Overall Experience - 7.8
Summary : This neighborhood joint is packed with locals every night of the week. The pizza is nothing exceptional, but tastes better than it looks. And certainly worth checking out for the scene.
Over the past few weeks, I’ve written about my recent experiences at two pizza places in Israel: Green Door Pizza Bakery in Jerusalem’s Muslim Quarter (at which an elderly man makes pies from a hole in the ground) and Gusto in Tel Aviv (an upscale pizzeria which serves an array of creative thin crust pies). The two places couldn’t have been more different from one another. My third and final pizza stop in Israel was somewhere in between the two places — a hole in the wall slice joint in the up and coming Florentine neighborhood of Tel Aviv. Although not quite as hidden as Green Door Pizza Bakery, the spot has no signage outside. Yet everyone in the neighborhood seems to know about it.
Giuseppe Pizza (3 Vital) isn’t the type of place that I would have stumbled upon on my own. But a friend had been raving about the place since my previous trip to Israel in January 2010. So after more than year of hearing about it, I was excited for him to take me there. It was packed with locals around midnight on a Tuesday evening. Many people were grabbing pies to go, as the place only has about a dozen stools. We were able to grab two spots overlooking the oven and pizza making station. Next to the oven there was a soccer game playing on a flat screen TV, which seemed out of place in the no frills joint.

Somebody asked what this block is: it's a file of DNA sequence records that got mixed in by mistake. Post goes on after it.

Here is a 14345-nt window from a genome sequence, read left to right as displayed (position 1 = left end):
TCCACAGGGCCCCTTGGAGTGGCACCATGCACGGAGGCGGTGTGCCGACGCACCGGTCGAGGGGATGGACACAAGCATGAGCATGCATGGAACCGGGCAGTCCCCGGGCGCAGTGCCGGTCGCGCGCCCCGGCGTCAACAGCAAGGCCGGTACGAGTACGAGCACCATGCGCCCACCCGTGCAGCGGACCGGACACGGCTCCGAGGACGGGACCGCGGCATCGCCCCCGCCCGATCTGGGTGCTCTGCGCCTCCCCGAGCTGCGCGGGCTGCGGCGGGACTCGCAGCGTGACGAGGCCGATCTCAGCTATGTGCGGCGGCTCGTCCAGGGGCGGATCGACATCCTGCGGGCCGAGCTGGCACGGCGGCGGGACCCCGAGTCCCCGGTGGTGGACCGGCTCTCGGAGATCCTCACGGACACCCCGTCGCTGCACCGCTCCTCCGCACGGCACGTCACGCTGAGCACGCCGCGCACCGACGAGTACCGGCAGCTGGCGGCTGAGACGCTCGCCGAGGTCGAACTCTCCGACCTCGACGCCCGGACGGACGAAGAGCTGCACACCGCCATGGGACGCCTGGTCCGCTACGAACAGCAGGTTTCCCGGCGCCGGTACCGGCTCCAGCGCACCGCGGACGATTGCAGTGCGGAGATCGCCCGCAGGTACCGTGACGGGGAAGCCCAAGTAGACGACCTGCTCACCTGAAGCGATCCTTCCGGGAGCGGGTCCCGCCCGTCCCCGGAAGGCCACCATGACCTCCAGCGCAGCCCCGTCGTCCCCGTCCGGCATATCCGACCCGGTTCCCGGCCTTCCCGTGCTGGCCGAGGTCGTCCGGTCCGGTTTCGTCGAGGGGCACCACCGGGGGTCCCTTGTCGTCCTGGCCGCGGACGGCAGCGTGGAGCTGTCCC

The pizza place serves a variety of slices and you can also order a full pie, as we did. During the hour we spent there, I don’t recall any ordering a Margherita pie or slices. The shop is apparently known for some of it’s more creative concoctions. The pie that we ordered contained two halves: one with broccoli and tomato and the other with spinach and a Hungarian like cheese that resembles feta. By the looks of the pies that were coming out, my expectations had been lowered. The toppings appeared to be uninspiring, and to be honest, the pies just didn’t look that tasty. The dough was being flatted with a rolling pin and the crust looked like it cooked poorly in the pizzeria’s oven.
That being said, I was actually quite impressed with how good the pizza tasted. It didn’t change my life, nor was it the best pizza I’d had in Israel… but for pizza that didn’t look particularly appetizing, it was quite tasty. Perhaps a little oil had something to do with the extra flavor, and the crust wasn’t nearly as tough as I’d anticipated. Considering that most people are probably eating at Giuseppe Pizza after a few drinks (it’s surrounded by bars and lounges) it’s no wonder that the place was so packed.
Unfortunately, my Hebrew has gone downhill over the years, so I’m having trouble making out the menu details. They do offer more than a dozen types of pizza and a whole pie will run you between $18 and $25 depending on the exchange rate and what you order. I’ve spent very little time in Tel Aviv’s Florentine neighborhood, and the next time I’m in Israel I’d love to check out some of the nightlife there. And when I do, you can be sure I’ll be stopping back at Giuseppe Pizza for a late night slice.